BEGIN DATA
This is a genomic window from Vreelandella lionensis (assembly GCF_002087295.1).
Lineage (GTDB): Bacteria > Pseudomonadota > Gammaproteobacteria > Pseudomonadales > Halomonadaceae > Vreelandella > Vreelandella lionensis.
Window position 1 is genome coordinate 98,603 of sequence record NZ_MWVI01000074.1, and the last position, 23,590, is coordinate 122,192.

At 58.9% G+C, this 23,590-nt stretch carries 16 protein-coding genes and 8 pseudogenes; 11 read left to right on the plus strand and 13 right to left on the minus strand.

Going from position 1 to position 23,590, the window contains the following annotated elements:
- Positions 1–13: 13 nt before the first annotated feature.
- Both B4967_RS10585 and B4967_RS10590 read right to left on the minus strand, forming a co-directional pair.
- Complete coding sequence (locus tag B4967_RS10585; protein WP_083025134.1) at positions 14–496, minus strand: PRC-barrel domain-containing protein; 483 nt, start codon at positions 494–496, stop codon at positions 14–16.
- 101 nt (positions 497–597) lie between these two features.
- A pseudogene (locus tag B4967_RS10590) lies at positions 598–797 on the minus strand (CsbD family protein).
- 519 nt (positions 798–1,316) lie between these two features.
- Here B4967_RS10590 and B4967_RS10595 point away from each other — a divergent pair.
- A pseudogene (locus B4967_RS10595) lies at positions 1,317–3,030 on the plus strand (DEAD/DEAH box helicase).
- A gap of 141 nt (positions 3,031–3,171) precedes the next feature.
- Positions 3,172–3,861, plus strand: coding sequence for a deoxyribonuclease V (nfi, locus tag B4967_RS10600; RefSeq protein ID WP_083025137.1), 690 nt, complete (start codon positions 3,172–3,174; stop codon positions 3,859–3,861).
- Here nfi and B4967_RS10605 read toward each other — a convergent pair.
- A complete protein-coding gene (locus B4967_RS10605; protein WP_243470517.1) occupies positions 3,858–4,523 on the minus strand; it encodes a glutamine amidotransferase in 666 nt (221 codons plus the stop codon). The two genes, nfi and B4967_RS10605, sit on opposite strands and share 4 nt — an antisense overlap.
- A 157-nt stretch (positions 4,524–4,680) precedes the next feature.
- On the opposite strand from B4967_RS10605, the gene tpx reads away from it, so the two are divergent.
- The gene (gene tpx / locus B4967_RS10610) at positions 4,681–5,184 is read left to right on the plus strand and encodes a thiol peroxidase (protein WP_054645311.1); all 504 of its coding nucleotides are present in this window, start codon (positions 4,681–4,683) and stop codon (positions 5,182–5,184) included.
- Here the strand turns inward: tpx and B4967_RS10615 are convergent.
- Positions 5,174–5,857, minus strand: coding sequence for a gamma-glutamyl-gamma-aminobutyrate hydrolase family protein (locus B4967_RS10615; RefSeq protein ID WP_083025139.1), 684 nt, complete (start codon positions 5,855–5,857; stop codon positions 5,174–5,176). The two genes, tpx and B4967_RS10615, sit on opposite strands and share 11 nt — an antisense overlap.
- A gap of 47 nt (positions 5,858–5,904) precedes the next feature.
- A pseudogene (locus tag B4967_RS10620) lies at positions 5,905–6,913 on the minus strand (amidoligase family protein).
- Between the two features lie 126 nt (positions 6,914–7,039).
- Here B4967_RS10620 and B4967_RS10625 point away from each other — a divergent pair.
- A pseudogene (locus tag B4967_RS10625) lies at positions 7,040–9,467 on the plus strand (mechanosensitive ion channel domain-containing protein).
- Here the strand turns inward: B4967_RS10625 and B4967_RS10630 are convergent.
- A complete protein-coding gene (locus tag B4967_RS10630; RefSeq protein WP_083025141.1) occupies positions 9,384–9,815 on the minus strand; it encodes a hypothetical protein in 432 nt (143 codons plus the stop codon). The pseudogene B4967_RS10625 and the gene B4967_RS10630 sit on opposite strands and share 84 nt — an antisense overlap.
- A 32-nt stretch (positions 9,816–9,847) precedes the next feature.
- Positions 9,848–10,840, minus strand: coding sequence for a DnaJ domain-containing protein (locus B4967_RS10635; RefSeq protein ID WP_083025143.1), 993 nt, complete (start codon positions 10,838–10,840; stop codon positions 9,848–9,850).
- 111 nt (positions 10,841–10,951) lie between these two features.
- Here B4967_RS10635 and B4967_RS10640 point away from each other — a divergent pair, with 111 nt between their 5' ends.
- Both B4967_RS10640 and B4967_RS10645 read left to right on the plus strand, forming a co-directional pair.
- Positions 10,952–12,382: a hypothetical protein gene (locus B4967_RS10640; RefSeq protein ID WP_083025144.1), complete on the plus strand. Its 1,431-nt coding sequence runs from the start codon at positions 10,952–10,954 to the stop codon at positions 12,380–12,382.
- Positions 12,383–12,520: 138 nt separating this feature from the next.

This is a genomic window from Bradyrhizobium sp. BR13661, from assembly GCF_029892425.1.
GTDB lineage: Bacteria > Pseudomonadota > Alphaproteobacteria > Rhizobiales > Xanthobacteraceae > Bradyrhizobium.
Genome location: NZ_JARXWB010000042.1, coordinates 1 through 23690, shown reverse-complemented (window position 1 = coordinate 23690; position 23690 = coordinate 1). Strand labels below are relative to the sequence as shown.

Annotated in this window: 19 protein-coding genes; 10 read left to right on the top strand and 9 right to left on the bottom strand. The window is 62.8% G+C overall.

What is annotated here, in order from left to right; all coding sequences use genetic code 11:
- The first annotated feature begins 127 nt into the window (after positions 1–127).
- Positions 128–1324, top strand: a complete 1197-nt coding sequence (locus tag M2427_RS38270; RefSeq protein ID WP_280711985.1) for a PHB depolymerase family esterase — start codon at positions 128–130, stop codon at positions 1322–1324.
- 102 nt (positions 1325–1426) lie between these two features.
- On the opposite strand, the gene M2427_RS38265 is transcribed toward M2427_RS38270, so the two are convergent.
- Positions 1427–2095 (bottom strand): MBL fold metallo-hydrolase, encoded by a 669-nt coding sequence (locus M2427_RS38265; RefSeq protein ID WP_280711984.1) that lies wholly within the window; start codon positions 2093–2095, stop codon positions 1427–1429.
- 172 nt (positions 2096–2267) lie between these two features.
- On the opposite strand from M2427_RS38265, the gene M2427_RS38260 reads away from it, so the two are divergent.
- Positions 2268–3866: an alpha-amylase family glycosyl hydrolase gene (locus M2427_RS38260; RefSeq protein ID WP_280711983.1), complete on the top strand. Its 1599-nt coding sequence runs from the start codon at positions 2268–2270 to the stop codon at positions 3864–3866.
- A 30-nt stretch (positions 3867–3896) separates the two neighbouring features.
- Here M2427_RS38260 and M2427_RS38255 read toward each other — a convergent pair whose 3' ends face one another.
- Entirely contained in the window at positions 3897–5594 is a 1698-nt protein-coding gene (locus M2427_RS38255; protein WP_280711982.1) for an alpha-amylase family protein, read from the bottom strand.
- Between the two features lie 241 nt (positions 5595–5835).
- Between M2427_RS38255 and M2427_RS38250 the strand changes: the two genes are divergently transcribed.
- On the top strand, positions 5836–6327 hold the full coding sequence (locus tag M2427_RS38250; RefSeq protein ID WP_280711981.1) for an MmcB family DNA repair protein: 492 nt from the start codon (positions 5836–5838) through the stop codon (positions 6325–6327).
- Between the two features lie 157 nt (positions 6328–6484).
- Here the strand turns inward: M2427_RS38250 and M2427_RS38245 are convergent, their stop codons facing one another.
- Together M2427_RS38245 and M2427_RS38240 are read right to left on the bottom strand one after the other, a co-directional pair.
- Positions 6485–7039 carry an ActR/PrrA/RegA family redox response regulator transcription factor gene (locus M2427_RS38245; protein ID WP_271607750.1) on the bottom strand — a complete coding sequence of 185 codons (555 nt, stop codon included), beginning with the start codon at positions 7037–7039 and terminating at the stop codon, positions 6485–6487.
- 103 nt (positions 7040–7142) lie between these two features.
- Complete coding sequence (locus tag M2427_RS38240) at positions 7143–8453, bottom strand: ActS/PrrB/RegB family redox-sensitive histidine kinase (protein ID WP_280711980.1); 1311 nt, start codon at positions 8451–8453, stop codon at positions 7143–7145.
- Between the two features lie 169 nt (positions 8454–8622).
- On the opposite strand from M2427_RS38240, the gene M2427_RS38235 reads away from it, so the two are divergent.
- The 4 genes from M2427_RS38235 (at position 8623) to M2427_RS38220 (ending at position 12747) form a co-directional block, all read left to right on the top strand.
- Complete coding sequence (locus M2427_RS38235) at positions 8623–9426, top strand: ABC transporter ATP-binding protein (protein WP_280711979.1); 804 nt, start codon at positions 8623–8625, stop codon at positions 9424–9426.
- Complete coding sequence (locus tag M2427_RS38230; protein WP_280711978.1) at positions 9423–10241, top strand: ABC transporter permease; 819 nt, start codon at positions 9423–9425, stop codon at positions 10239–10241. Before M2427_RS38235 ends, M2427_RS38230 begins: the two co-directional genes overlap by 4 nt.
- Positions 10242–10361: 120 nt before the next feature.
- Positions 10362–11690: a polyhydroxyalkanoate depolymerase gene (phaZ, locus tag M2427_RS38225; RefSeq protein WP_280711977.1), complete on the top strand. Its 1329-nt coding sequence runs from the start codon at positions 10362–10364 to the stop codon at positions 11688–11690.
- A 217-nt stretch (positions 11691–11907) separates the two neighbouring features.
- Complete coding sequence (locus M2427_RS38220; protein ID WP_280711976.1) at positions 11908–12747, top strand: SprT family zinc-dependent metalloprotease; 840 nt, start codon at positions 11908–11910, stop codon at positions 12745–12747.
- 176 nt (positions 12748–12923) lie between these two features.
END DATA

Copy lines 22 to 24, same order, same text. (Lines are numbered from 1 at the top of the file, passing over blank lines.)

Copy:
- Positions 5,174–5,857, minus strand: coding sequence for a gamma-glutamyl-gamma-aminobutyrate hydrolase family protein (locus B4967_RS10615; RefSeq protein ID WP_083025139.1), 684 nt, complete (start codon positions 5,855–5,857; stop codon positions 5,174–5,176). The two genes, tpx and B4967_RS10615, sit on opposite strands and share 11 nt — an antisense overlap.
- A gap of 47 nt (positions 5,858–5,904) precedes the next feature.
- A pseudogene (locus tag B4967_RS10620) lies at positions 5,905–6,913 on the minus strand (amidoligase family protein).